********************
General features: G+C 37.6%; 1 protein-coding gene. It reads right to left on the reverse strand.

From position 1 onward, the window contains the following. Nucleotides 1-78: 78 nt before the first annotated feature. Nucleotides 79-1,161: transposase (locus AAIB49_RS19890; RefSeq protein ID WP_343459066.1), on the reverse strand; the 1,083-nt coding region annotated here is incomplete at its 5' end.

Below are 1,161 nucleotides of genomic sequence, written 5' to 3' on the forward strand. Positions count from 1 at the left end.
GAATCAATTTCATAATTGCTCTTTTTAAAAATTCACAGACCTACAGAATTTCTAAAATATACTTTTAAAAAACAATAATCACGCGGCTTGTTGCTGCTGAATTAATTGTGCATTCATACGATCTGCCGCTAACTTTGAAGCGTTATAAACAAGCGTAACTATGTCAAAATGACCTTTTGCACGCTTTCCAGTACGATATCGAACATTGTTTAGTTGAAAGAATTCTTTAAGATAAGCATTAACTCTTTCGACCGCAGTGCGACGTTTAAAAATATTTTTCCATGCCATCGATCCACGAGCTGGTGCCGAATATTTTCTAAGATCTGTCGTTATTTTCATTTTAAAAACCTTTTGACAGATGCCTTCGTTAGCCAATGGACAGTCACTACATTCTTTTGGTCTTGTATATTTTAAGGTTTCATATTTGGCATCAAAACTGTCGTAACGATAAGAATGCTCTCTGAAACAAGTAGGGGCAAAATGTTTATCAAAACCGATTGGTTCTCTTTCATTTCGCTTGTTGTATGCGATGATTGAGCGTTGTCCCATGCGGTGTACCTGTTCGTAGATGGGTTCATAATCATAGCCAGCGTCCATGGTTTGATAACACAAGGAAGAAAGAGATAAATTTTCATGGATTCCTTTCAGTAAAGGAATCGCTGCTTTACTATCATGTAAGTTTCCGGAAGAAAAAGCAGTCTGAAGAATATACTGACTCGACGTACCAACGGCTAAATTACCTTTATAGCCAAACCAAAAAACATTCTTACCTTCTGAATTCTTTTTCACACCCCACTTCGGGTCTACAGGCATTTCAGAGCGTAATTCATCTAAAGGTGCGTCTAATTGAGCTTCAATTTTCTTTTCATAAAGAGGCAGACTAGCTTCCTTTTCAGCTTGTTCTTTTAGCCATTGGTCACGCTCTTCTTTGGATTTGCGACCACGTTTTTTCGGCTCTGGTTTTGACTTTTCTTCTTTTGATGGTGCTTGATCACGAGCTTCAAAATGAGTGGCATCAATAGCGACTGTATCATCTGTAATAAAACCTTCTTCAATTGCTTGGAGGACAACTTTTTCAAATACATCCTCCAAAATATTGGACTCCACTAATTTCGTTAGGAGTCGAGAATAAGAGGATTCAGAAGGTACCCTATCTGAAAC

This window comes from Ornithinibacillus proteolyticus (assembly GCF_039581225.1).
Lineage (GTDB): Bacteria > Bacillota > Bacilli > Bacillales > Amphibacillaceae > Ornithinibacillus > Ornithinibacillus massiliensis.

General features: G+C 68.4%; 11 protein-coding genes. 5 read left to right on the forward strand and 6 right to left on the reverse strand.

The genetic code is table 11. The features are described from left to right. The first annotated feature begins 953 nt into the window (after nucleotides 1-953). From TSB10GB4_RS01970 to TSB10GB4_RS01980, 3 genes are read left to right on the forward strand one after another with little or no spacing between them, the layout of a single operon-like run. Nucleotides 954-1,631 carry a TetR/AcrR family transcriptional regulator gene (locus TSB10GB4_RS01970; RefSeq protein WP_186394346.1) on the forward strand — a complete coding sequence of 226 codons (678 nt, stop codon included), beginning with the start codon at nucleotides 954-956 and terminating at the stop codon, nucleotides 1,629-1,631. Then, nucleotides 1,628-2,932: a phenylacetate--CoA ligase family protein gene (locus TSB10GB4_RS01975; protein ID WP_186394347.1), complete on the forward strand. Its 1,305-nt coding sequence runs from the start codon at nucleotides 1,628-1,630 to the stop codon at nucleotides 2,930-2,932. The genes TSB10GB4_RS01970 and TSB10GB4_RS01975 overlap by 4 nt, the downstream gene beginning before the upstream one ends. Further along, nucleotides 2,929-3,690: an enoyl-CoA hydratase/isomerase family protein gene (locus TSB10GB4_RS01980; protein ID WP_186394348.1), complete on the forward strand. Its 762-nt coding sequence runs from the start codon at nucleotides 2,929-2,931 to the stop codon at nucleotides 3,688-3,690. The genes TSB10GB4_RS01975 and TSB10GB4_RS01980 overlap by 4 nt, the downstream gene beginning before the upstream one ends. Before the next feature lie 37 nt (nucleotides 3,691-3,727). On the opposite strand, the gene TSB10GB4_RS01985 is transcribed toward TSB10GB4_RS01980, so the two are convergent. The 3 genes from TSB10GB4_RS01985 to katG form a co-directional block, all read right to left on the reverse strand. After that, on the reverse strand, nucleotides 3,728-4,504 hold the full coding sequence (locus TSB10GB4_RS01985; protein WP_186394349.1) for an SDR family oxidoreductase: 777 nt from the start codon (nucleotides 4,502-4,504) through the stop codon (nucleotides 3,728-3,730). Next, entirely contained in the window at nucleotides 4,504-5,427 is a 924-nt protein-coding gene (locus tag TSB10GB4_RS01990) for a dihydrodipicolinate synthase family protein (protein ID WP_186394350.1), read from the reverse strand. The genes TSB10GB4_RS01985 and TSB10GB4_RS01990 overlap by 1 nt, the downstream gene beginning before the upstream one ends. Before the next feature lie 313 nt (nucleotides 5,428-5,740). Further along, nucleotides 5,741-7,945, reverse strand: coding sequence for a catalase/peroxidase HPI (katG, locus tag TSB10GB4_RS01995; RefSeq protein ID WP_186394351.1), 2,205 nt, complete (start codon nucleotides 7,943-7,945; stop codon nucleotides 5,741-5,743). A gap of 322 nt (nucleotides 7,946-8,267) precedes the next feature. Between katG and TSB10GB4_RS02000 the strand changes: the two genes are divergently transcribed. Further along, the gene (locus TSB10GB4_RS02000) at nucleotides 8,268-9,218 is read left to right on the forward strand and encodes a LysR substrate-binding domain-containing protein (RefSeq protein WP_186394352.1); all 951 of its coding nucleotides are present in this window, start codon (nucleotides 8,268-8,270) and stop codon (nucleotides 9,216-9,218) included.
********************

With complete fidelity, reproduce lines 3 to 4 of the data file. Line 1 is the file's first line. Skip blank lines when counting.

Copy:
Below are 1,161 nucleotides of genomic sequence, written 5' to 3' on the forward strand. Positions count from 1 at the left end.
GAATCAATTTCATAATTGCTCTTTTTAAAAATTCACAGACCTACAGAATTTCTAAAATATACTTTTAAAAAACAATAATCACGCGGCTTGTTGCTGCTGAATTAATTGTGCATTCATACGATCTGCCGCTAACTTTGAAGCGTTATAAACAAGCGTAACTATGTCAAAATGACCTTTTGCACGCTTTCCAGTACGATATCGAACATTGTTTAGTTGAAAGAATTCTTTAAGATAAGCATTAACTCTTTCGACCGCAGTGCGACGTTTAAAAATATTTTTCCATGCCATCGATCCACGAGCTGGTGCCGAATATTTTCTAAGATCTGTCGTTATTTTCATTTTAAAAACCTTTTGACAGATGCCTTCGTTAGCCAATGGACAGTCACTACATTCTTTTGGTCTTGTATATTTTAAGGTTTCATATTTGGCATCAAAACTGTCGTAACGATAAGAATGCTCTCTGAAACAAGTAGGGGCAAAATGTTTATCAAAACCGATTGGTTCTCTTTCATTTCGCTTGTTGTATGCGATGATTGAGCGTTGTCCCATGCGGTGTACCTGTTCGTAGATGGGTTCATAATCATAGCCAGCGTCCATGGTTTGATAACACAAGGAAGAAAGAGATAAATTTTCATGGATTCCTTTCAGTAAAGGAATCGCTGCTTTACTATCATGTAAGTTTCCGGAAGAAAAAGCAGTCTGAAGAATATACTGACTCGACGTACCAACGGCTAAATTACCTTTATAGCCAAACCAAAAAACATTCTTACCTTCTGAATTCTTTTTCACACCCCACTTCGGGTCTACAGGCATTTCAGAGCGTAATTCATCTAAAGGTGCGTCTAATTGAGCTTCAATTTTCTTTTCATAAAGAGGCAGACTAGCTTCCTTTTCAGCTTGTTCTTTTAGCCATTGGTCACGCTCTTCTTTGGATTTGCGACCACGTTTTTTCGGCTCTGGTTTTGACTTTTCTTCTTTTGATGGTGCTTGATCACGAGCTTCAAAATGAGTGGCATCAATAGCGACTGTATCATCTGTAATAAAACCTTCTTCAATTGCTTGGAGGACAACTTTTTCAAATACATCCTCCAAAATATTGGACTCCACTAATTTCGTTAGGAGTCGAGAATAAGAGGATTCAGAAGGTACCCTATCTGAAAC